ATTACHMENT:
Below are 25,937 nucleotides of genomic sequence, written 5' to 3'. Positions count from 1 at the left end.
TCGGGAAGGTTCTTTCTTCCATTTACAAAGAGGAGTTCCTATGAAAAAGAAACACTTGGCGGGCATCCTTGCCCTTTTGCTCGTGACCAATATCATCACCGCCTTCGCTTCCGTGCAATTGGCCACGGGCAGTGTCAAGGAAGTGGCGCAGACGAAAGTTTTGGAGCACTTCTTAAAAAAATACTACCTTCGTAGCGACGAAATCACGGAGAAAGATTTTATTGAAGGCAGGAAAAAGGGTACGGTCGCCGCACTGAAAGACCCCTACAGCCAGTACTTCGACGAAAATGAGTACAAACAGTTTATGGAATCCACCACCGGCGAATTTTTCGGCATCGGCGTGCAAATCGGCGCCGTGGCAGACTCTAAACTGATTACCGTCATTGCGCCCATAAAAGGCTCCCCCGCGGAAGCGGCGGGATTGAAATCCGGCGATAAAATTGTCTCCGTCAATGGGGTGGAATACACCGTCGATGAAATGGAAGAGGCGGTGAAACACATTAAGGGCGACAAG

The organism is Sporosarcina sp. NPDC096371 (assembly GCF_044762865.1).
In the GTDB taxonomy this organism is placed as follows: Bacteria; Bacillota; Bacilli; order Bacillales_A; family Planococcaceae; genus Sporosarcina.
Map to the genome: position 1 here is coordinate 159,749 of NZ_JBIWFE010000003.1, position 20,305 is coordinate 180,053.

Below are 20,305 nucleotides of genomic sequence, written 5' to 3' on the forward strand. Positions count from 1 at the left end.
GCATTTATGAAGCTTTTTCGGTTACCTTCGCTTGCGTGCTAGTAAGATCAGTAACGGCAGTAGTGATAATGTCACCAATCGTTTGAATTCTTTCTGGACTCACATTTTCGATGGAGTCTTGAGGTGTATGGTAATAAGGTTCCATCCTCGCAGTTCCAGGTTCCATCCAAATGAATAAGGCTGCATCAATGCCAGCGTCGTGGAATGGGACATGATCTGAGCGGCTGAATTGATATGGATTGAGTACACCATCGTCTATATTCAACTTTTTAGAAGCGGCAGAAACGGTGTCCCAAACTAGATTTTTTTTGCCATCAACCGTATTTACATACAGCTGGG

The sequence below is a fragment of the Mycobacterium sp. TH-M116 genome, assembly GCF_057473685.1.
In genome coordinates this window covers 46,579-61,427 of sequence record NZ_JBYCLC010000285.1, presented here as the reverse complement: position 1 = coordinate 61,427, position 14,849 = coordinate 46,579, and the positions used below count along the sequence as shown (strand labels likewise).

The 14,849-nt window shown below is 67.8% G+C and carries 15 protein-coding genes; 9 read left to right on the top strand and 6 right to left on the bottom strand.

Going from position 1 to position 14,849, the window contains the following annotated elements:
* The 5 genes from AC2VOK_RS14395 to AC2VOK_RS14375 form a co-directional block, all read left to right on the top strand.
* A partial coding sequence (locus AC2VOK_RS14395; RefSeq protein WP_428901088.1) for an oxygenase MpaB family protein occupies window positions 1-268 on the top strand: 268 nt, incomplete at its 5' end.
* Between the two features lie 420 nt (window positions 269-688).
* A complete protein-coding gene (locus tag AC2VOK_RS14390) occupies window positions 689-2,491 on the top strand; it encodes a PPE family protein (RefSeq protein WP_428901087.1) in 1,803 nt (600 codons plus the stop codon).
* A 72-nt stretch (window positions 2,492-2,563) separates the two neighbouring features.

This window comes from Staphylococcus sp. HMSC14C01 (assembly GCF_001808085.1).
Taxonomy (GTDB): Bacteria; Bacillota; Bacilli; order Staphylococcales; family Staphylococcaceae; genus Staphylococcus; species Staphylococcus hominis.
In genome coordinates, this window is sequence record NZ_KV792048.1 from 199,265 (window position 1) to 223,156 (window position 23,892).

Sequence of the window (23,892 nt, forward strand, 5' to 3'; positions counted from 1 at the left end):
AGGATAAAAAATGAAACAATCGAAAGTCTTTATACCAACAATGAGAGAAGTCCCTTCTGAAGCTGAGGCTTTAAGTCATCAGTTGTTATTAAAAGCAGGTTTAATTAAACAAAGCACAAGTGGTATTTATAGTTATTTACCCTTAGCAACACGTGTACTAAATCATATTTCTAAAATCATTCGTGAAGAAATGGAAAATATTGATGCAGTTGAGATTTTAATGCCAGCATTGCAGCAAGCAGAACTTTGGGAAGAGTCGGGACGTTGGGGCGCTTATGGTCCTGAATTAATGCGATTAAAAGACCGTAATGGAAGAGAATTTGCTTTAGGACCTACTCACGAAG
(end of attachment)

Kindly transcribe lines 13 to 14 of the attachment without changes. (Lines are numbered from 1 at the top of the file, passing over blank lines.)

* A partial coding sequence (locus AC2VOK_RS14395; RefSeq protein WP_428901088.1) for an oxygenase MpaB family protein occupies window positions 1-268 on the top strand: 268 nt, incomplete at its 5' end.
* Between the two features lie 420 nt (window positions 269-688).